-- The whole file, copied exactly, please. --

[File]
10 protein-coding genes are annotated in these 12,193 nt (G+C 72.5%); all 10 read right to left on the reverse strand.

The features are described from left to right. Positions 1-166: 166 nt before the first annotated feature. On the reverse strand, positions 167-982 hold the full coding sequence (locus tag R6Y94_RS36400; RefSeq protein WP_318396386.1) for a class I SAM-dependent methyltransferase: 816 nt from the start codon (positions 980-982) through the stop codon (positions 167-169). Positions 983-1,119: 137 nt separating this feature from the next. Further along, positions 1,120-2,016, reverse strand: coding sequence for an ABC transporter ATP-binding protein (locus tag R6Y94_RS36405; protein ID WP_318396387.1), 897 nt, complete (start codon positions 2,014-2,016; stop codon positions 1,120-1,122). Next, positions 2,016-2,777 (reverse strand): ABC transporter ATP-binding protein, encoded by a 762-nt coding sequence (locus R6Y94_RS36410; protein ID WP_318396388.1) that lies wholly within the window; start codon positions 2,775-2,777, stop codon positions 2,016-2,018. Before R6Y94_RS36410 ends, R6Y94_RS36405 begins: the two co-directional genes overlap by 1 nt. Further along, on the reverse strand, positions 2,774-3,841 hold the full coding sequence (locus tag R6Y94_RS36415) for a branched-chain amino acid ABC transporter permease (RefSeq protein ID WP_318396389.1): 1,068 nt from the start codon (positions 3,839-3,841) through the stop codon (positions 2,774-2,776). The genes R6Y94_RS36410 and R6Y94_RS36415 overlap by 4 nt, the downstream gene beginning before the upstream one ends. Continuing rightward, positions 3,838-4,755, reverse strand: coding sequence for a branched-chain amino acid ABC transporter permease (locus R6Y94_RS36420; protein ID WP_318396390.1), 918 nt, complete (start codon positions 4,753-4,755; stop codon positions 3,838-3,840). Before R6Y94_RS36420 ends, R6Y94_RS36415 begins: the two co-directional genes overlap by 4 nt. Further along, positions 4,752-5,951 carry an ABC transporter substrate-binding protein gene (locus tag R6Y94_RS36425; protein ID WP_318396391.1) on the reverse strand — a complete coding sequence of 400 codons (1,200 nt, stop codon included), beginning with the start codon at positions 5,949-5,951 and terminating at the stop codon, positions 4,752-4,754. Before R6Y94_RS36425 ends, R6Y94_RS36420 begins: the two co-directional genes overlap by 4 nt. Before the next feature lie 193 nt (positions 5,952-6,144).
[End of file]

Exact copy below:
10 protein-coding genes are annotated in these 12,193 nt (G+C 72.5%); all 10 read right to left on the reverse strand.

The features are described from left to right. Positions 1-166: 166 nt before the first annotated feature. On the reverse strand, positions 167-982 hold the full coding sequence (locus tag R6Y94_RS36400; RefSeq protein WP_318396386.1) for a class I SAM-dependent methyltransferase: 816 nt from the start codon (positions 980-982) through the stop codon (positions 167-169). Positions 983-1,119: 137 nt separating this feature from the next. Further along, positions 1,120-2,016, reverse strand: coding sequence for an ABC transporter ATP-binding protein (locus tag R6Y94_RS36405; protein ID WP_318396387.1), 897 nt, complete (start codon positions 2,014-2,016; stop codon positions 1,120-1,122). Next, positions 2,016-2,777 (reverse strand): ABC transporter ATP-binding protein, encoded by a 762-nt coding sequence (locus R6Y94_RS36410; protein ID WP_318396388.1) that lies wholly within the window; start codon positions 2,775-2,777, stop codon positions 2,016-2,018. Before R6Y94_RS36410 ends, R6Y94_RS36405 begins: the two co-directional genes overlap by 1 nt. Further along, on the reverse strand, positions 2,774-3,841 hold the full coding sequence (locus tag R6Y94_RS36415) for a branched-chain amino acid ABC transporter permease (RefSeq protein ID WP_318396389.1): 1,068 nt from the start codon (positions 3,839-3,841) through the stop codon (positions 2,774-2,776). The genes R6Y94_RS36410 and R6Y94_RS36415 overlap by 4 nt, the downstream gene beginning before the upstream one ends. Continuing rightward, positions 3,838-4,755, reverse strand: coding sequence for a branched-chain amino acid ABC transporter permease (locus R6Y94_RS36420; protein ID WP_318396390.1), 918 nt, complete (start codon positions 4,753-4,755; stop codon positions 3,838-3,840). Before R6Y94_RS36420 ends, R6Y94_RS36415 begins: the two co-directional genes overlap by 4 nt. Further along, positions 4,752-5,951 carry an ABC transporter substrate-binding protein gene (locus tag R6Y94_RS36425; protein ID WP_318396391.1) on the reverse strand — a complete coding sequence of 400 codons (1,200 nt, stop codon included), beginning with the start codon at positions 5,949-5,951 and terminating at the stop codon, positions 4,752-4,754. Before R6Y94_RS36425 ends, R6Y94_RS36420 begins: the two co-directional genes overlap by 4 nt. Before the next feature lie 193 nt (positions 5,952-6,144).